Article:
Trump obstructed justice in Comey firing, says watchdog group CREW

Trump obstructed justice in Comey firing, says watchdog group CREW
Source: Getty Images
Source: Getty Images

A government watchdog group wants a federal investigation into whether President Donald Trump obstructed justice by firing James Comey as head of the FBI.

Citizens for Responsibility and Ethics in Washington filed its request for a probe with Deputy Attorney General Rod Rosenstein on Friday. 

"Months ago, we called for a special counsel to conduct an unbiased investigation into the Trump-Russia affair," CREW Executive Director Noah Bookbinder said in a statement. "Now it unfortunately looks like that the president may be willing to interfere with the FBI's investigation to keep the truth from coming out."

In the statement, the group pointed out that Trump may have entered dangerous territory with his actions, as "federal obstruction of justice statutes prohibit the interfering with an investigation for the purpose of impeding its outcome."

Before he was fired on Tuesday, Comey acknowledged the FBI was investigating possible ties between Team Trump and Russian agents seeking to influence the 2016 election.

On Friday, Trump appeared to threaten Comey personally via Twitter.

"President Trump's statements, together with the reported statements of other senior officials, indicate that the decision to fire Director Comey was made in connection [to that inquiry]," CREW wrote in a letter to Rosenstein.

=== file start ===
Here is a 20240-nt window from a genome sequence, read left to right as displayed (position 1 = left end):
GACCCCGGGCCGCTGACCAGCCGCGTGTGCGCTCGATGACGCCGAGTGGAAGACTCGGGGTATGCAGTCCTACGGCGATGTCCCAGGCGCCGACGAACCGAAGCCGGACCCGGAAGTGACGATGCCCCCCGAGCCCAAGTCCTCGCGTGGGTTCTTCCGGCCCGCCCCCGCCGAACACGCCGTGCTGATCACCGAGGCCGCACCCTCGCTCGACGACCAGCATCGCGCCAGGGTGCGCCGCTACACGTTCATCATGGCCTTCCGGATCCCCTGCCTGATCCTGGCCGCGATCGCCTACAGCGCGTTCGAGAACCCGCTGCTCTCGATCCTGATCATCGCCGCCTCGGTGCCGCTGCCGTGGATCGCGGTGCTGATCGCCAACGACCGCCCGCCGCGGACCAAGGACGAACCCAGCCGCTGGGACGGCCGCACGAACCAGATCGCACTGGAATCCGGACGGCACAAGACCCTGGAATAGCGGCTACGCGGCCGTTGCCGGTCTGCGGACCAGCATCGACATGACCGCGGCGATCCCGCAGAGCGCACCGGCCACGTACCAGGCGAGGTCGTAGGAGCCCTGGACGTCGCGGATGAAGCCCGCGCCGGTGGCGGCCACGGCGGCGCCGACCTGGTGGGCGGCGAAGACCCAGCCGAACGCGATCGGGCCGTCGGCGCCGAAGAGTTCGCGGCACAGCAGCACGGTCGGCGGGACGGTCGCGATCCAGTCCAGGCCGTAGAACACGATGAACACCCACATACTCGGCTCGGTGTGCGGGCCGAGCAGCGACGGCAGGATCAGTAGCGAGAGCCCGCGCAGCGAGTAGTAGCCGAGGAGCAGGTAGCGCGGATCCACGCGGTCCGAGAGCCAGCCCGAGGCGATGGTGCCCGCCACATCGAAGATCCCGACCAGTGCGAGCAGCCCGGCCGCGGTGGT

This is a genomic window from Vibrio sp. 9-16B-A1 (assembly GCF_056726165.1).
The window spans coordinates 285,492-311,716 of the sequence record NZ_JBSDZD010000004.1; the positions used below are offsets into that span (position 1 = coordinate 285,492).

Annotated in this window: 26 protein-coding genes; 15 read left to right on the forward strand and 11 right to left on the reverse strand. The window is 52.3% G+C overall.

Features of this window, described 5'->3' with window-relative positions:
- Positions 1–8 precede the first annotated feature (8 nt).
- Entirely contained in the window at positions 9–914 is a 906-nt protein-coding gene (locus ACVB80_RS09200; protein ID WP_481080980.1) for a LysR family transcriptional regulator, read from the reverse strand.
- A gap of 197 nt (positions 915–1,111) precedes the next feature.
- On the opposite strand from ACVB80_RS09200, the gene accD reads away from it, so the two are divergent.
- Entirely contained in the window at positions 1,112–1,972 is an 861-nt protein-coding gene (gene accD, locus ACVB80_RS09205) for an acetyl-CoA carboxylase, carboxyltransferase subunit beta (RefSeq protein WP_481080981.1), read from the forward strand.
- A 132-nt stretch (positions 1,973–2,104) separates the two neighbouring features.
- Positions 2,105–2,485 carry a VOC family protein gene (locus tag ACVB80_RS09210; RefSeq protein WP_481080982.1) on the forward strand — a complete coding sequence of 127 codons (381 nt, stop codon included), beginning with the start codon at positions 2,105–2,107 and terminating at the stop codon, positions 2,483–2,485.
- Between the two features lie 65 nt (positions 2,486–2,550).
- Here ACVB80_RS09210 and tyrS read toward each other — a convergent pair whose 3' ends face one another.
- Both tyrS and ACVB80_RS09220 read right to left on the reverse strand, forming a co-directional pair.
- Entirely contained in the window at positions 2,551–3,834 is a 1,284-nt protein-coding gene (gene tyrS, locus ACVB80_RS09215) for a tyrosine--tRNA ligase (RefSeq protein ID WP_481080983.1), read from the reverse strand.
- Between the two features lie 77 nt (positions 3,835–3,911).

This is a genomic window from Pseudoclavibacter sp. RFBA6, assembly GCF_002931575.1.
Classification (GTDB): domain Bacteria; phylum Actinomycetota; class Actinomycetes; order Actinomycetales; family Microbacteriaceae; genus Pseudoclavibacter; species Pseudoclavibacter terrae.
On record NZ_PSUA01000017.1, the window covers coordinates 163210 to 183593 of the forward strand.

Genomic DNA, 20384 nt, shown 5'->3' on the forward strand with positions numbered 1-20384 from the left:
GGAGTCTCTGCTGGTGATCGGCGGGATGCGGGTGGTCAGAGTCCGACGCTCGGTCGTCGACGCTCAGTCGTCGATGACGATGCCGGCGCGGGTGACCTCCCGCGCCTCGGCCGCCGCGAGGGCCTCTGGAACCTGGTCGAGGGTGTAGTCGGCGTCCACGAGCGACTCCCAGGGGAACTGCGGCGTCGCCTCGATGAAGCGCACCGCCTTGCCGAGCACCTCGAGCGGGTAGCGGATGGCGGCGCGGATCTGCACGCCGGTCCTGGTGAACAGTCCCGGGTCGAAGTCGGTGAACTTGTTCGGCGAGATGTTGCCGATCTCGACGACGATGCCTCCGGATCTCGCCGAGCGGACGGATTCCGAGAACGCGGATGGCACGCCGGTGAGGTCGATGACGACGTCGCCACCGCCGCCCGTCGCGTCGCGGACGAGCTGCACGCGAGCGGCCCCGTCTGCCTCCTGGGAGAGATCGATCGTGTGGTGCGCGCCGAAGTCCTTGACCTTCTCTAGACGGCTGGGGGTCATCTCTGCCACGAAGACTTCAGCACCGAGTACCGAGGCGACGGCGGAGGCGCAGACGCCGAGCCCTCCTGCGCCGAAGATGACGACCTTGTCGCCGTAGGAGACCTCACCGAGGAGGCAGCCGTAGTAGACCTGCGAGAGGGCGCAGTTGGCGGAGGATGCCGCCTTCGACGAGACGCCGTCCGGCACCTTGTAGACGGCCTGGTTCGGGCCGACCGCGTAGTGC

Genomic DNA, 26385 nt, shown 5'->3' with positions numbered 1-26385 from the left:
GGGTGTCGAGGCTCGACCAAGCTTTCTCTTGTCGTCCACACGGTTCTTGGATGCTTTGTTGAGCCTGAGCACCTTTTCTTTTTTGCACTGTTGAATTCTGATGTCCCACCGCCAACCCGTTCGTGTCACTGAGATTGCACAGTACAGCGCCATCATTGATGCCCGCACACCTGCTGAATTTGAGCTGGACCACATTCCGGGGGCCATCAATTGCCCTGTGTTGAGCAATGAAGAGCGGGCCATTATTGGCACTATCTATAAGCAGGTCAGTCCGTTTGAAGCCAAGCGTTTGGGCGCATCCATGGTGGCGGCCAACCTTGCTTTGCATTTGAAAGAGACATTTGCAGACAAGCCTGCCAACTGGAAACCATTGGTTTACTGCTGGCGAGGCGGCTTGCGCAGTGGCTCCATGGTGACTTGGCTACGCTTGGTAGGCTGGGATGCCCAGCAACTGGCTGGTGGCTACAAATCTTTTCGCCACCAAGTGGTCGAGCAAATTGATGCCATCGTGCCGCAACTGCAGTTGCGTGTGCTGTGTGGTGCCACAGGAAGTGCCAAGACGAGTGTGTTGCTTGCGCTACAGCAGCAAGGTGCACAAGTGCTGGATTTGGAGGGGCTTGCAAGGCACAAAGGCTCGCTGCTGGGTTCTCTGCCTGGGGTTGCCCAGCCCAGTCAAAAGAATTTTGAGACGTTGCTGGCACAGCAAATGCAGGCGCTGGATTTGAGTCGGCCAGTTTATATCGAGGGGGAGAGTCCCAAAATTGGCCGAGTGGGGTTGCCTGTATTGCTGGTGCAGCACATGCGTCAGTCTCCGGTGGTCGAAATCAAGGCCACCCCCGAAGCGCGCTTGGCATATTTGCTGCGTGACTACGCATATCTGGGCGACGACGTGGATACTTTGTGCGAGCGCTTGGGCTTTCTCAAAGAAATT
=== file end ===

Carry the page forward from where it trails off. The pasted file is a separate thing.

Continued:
The letter continued: "[Trump] has consistently made clear ... that he and other White House officials want the investigation to end quickly. The statements suggest [Comey] may have in fact been fired to bring about that result."

Via email, a Justice Department spokesperson declined comment.

According to a CNN report citing Sen. Chuck Schumer (D-N.Y.), Rosenstein has said he'd support an independent investigation into potential Trump-Russia collusion.

Schumer spokesperson Matt House said in a Friday email that Rosenstein had confirmed his willingness to brief the full Senate at some point next week.

May 12, 2017, 5:34 p.m.: This story has been updated.

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Celeste Katz

Celeste Katz is senior political correspondent at Mic, covering national politics. She is based in New York and can be reached at celeste@mic.com.

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